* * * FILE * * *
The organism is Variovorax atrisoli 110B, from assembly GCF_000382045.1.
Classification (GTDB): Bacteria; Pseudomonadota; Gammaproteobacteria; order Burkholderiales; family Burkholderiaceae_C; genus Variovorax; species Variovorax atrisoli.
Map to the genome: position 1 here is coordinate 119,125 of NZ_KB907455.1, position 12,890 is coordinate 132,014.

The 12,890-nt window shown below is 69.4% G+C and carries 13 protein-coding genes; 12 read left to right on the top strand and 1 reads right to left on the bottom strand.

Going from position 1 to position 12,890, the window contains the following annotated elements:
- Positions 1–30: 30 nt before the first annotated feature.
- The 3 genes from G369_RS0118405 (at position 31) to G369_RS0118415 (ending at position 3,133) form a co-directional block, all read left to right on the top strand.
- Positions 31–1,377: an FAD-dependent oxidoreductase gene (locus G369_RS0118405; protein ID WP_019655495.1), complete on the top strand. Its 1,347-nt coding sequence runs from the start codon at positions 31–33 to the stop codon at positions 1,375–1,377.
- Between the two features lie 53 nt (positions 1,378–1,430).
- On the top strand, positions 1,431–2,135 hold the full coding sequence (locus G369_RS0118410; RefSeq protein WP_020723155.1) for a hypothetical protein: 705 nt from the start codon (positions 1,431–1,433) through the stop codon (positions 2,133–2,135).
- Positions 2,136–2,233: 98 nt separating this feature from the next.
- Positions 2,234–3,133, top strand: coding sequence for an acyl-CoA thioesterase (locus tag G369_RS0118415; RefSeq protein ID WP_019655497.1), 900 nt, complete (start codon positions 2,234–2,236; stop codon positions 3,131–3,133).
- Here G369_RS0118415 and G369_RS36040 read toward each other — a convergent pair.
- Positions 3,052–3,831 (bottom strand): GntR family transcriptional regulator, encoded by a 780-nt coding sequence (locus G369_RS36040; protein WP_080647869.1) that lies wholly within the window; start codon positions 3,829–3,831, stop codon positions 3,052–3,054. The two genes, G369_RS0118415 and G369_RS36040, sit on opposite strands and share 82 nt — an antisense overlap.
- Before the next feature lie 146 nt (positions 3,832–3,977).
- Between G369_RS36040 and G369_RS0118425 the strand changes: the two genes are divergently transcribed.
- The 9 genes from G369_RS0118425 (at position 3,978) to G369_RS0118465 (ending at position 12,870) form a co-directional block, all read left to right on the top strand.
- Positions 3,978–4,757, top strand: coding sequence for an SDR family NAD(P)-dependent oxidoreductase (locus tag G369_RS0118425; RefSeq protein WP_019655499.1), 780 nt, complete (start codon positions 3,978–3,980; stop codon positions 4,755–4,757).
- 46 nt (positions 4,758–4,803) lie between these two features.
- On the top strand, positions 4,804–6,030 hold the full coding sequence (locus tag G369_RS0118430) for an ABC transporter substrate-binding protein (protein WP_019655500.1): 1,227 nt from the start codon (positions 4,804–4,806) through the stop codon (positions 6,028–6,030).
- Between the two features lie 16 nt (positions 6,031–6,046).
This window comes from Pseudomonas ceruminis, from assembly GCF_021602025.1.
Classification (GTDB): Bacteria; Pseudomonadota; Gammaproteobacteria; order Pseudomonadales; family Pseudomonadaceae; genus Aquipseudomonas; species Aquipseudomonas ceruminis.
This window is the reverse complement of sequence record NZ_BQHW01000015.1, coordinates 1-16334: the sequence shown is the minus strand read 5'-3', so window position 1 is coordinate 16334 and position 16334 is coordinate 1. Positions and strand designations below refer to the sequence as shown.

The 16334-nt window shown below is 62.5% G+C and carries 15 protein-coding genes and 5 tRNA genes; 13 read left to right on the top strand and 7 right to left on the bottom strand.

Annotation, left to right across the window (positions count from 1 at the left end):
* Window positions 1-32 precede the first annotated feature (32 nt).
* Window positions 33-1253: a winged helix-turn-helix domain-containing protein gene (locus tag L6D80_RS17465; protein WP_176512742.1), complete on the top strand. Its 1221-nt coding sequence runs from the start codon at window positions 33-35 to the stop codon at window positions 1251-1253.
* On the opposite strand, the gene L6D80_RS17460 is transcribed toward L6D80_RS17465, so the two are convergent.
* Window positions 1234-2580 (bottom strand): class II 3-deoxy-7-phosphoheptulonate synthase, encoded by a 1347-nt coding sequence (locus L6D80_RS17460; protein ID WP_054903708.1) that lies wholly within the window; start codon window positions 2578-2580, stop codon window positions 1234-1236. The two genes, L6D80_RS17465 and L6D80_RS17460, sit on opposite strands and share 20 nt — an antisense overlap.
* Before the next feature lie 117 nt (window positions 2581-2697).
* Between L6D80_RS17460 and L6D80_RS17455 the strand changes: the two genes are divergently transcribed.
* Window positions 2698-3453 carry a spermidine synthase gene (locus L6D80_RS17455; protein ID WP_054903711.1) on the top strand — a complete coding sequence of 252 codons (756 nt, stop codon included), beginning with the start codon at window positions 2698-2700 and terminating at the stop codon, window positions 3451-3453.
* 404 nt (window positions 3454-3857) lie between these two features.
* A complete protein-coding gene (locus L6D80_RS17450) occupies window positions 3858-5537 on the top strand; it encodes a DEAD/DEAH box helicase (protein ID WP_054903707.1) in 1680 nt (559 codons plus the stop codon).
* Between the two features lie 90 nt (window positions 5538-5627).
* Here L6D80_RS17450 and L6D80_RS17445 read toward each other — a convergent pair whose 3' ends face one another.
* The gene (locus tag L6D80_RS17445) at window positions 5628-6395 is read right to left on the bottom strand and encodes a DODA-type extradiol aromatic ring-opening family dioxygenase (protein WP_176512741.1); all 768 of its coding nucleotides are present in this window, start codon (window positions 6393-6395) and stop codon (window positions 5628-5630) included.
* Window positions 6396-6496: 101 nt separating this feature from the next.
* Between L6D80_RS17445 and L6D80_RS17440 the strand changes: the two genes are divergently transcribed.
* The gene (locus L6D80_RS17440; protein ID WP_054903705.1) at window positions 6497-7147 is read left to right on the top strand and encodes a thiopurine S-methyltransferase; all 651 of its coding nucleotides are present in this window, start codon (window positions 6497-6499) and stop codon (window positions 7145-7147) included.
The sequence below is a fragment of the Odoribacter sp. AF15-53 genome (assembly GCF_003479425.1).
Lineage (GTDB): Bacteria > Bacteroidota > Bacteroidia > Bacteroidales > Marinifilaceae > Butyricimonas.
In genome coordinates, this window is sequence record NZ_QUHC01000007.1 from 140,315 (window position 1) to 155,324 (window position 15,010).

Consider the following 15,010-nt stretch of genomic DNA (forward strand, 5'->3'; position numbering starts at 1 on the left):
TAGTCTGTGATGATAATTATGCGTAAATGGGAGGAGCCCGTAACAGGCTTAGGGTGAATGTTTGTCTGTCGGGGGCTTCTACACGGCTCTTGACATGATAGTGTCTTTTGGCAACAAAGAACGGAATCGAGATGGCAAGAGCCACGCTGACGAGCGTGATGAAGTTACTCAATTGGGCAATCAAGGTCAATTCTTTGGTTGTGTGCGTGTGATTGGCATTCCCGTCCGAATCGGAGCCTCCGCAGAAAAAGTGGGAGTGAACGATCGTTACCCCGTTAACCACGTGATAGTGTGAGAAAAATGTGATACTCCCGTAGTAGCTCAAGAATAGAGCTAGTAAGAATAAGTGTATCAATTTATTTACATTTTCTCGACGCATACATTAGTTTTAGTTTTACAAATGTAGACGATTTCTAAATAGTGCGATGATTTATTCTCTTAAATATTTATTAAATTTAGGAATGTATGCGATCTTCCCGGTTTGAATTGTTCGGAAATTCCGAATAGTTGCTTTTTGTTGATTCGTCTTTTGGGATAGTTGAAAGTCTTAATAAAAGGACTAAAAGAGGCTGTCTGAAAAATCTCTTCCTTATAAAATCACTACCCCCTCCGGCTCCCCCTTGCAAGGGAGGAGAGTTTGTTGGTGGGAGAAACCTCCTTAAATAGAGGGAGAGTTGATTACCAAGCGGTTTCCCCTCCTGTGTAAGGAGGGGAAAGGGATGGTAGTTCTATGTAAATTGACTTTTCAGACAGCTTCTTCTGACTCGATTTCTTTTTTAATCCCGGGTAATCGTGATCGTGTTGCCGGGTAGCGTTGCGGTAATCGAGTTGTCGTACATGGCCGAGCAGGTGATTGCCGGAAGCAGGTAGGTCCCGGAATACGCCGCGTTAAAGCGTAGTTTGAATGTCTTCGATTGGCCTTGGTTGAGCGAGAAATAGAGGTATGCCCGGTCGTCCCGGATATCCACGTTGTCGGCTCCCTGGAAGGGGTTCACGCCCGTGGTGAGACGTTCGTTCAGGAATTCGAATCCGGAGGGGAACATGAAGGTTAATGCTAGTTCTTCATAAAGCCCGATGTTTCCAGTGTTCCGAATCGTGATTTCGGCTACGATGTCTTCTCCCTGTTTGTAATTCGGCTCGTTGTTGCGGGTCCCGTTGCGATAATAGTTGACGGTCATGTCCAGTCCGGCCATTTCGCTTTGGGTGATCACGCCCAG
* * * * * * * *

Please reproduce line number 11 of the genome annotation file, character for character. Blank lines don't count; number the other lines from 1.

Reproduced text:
- Positions 2,136–2,233: 98 nt separating this feature from the next.